A friend sent me this piece by Substacker Robert Evans, gloomily entitled “AI Is Coming for Your Children: Con-men are flooding kindle with AI children’s books. They could do permanent damage to childhood literacy.”
I don’t have much respect for Tim’s project, but its potential for harm is fairly minimal. All of his ‘works’ are geared towards adults. But there’s something more sinister lurking behind the florid headlines predicting AI doom or salvation. The robots are coming for your children.
It’s strange to me that we live in a world now where we have to worry if works of fiction and experimental art could have harmful consequences, but here we are. We’re all now Tipper Gore. (I went into this in somewhat more detail in my interview on This AI Life, btw.)
Just for fun:
First, before I react to any other specifics here, I think it would behoove everyone to maybe slow down before we let our fears about AI bloom out of proportion to the current and near future states of the technology. Yes, it changes things. Does it end civilization? Probably not (we’re already doing a great job on that without even taking AI into account).
Most of the rest of the article bashes a few different people who had the audacity to experiment with using AI to generate and sell children’s books. How dare they! It’s a common punching bag for AI arts/writing because it combines typical “AIs are stealing our jobs, etc” fear with the double-plus-bad “won’t someone think of the children.”
There’s only one problem: getting ChatGPT to write an entire proper novel (50k+ words) is basically impossible right now. That’s why all of Tim Boucher’s books were just a couple thousand words long.
If the author of this piece had actually reached out to me for comment – a courtesy they seem to have extended to just about every other “con-man” covered in the article, except myself – or if they had simply read a little bit of my blog, they would have found out that they are this length because this is the length I want them to be. They are art books, first focused on the images, and secondarily with text threading them together into an exploration of a neighborhood in latent space. They are not conventional books, and not for conventional people with conventional thinking on these topics.
In actual fact, their image & word counts most closely parallel comic books, another art form which in the first half of its life was considered “trash” and which now sits in the commanding heights of apex pop culture. So let’s have this conversation again in 2 years, 5 years, 10 years, and see what holds up and what falls apart here.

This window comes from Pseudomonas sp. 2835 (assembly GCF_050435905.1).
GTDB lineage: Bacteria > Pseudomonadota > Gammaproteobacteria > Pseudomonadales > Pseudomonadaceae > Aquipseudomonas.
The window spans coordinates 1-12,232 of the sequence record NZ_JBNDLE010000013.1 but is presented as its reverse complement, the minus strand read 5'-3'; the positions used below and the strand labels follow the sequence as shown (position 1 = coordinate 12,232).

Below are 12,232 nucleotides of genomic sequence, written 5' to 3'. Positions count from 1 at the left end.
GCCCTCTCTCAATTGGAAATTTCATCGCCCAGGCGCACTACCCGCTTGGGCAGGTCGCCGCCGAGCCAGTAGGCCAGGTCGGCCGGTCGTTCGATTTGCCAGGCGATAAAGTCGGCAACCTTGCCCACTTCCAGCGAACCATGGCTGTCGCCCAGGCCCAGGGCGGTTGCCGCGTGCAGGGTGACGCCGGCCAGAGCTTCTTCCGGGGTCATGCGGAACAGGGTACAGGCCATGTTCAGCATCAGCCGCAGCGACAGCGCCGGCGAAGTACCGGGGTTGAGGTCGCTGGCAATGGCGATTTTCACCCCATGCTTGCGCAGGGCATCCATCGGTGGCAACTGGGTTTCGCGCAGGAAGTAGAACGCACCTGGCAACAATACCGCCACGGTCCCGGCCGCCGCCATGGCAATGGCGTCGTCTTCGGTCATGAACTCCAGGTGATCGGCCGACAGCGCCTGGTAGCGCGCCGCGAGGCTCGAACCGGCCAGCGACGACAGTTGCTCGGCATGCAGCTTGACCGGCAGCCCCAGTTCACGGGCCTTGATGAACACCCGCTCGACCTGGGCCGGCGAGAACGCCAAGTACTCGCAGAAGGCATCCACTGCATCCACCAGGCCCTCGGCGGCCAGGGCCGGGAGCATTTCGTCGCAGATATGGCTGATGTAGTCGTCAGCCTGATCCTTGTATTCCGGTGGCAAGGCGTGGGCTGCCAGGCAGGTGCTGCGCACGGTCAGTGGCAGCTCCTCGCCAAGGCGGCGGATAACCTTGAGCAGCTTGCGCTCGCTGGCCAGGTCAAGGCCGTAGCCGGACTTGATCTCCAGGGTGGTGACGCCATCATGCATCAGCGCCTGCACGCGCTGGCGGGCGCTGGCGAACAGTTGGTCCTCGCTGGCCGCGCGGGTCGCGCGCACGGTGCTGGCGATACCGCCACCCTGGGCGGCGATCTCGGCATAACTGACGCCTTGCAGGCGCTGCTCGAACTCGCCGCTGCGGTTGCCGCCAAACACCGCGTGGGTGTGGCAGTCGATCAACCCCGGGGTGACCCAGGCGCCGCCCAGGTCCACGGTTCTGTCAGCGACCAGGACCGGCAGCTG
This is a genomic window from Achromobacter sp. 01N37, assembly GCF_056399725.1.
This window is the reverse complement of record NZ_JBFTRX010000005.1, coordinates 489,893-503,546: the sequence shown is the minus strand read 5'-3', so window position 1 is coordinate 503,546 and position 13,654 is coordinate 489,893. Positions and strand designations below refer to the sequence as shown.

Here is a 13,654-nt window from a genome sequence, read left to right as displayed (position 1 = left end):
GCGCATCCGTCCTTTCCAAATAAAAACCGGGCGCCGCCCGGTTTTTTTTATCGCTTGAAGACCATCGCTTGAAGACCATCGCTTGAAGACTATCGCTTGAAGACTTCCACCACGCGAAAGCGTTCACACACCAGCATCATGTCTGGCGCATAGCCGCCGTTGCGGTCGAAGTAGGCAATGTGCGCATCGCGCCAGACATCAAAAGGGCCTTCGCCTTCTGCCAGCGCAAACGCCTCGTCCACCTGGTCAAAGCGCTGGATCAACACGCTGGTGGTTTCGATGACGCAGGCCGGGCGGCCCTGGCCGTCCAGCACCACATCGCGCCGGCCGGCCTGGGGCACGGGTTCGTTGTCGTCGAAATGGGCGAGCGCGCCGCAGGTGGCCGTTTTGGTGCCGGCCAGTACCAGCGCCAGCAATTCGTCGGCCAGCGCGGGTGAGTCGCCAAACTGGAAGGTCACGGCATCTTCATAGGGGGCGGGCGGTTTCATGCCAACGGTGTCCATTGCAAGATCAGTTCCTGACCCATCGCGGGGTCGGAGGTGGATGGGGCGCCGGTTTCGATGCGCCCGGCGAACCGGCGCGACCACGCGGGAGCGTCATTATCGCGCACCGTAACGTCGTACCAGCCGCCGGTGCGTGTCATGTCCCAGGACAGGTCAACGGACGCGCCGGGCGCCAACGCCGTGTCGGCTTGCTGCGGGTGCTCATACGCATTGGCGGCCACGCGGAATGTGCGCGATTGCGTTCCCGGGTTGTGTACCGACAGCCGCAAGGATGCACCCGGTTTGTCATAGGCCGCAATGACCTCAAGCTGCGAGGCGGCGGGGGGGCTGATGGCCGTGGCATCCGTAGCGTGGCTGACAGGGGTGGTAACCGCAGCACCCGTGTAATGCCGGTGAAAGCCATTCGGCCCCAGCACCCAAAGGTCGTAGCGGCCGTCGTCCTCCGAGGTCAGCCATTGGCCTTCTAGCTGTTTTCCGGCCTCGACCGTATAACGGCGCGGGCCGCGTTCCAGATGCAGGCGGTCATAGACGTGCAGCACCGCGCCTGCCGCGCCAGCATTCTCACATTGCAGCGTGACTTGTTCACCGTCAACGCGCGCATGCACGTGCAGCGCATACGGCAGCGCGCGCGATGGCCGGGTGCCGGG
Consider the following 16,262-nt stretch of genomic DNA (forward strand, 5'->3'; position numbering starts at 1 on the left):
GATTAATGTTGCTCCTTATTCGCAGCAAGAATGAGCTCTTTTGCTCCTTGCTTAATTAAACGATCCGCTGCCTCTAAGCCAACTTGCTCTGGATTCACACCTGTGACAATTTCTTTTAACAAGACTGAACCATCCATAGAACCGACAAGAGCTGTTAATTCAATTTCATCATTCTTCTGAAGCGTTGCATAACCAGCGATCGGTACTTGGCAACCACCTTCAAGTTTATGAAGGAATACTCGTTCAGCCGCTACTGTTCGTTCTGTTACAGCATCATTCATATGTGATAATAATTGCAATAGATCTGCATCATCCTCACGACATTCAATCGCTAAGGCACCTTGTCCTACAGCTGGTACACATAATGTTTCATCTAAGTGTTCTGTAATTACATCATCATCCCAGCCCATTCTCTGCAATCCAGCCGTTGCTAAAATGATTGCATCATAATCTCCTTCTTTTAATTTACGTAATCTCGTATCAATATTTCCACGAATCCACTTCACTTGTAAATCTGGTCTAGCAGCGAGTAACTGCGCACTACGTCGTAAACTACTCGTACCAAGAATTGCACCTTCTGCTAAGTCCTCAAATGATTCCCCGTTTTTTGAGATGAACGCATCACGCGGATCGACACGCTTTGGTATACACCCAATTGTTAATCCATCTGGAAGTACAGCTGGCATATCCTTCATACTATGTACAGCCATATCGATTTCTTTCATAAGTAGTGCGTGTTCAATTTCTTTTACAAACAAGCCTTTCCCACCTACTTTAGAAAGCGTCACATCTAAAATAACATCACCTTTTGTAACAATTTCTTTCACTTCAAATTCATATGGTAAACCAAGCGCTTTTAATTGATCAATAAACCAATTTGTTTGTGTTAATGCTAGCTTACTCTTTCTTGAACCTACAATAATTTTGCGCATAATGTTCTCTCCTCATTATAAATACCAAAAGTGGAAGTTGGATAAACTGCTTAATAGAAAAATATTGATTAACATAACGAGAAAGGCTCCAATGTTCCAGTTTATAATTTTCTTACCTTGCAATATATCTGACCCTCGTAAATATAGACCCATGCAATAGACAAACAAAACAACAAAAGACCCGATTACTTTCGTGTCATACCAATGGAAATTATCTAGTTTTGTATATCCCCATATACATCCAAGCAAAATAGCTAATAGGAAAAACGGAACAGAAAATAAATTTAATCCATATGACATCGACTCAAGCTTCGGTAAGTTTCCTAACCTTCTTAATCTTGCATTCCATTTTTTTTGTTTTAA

(!remind in 2,5,10 years) As Terence McKenna said, the truth can take care of itself.
…text generated by these AI programs is really just chopped and screwed together pieces of actual stories written by people…
I’ve gone into why AI art/text is *not* like sampling here. I think it’s an unworkable analogy because it’s not how the training actually works, which relies on measurements of dimension compared across many subjects, and not clipping bits and bobs from many different sources.
Regarding AI kids books (which I don’t make), the author writes:
But these books could be quite damaging to little kids. […]
It’s that AI books are so incomplete and broken they might fundamentally damage the way young children acquire reading skills.
Having a little bit of experience in this area, this to me sounds like a wrong conception of how children learn from books and reading. Kids are not so fragile as this that poorly drawn T-Rexes and generic sounding ChatGPT text is going to ruin their brains. Have you ever seen kids’ drawings? Technically, they “suck,” but the human mind has this incredible ability to invest meaning and story into things, no matter what.
If you want to pick on something that will (imo) probably damage childhood development and socialization, look instead at TikTok, or on having your kids 24/7 on phones and tablets, and training them to exist in a world of algorithms solely controlled by corporations hellbent on pitting us into competitive low reward status games against one another. Compared to that, simply picking up ANY book (and especially reading it with someone else), no matter how shitty is gonna be a godsend.
Since new AIs will be trained on this content there’s a high chance of creating a feedback loop which can lead to what’s called model collapse.
I see this argument trotted out a lot, but it seems very who cares to me? I’m not the least bit concerned about that. The whole point of my AI art experiments has been to show the AIs as they are today, flaws and all. The flaws are part of the story of the technology and its impact on humanity, not an aberration or this terrible monster to be feared. (feature not a bug) As the models change, so too will my art change with it to reflect (and reflect on) whatever the current state is.
Anyway, best wishes!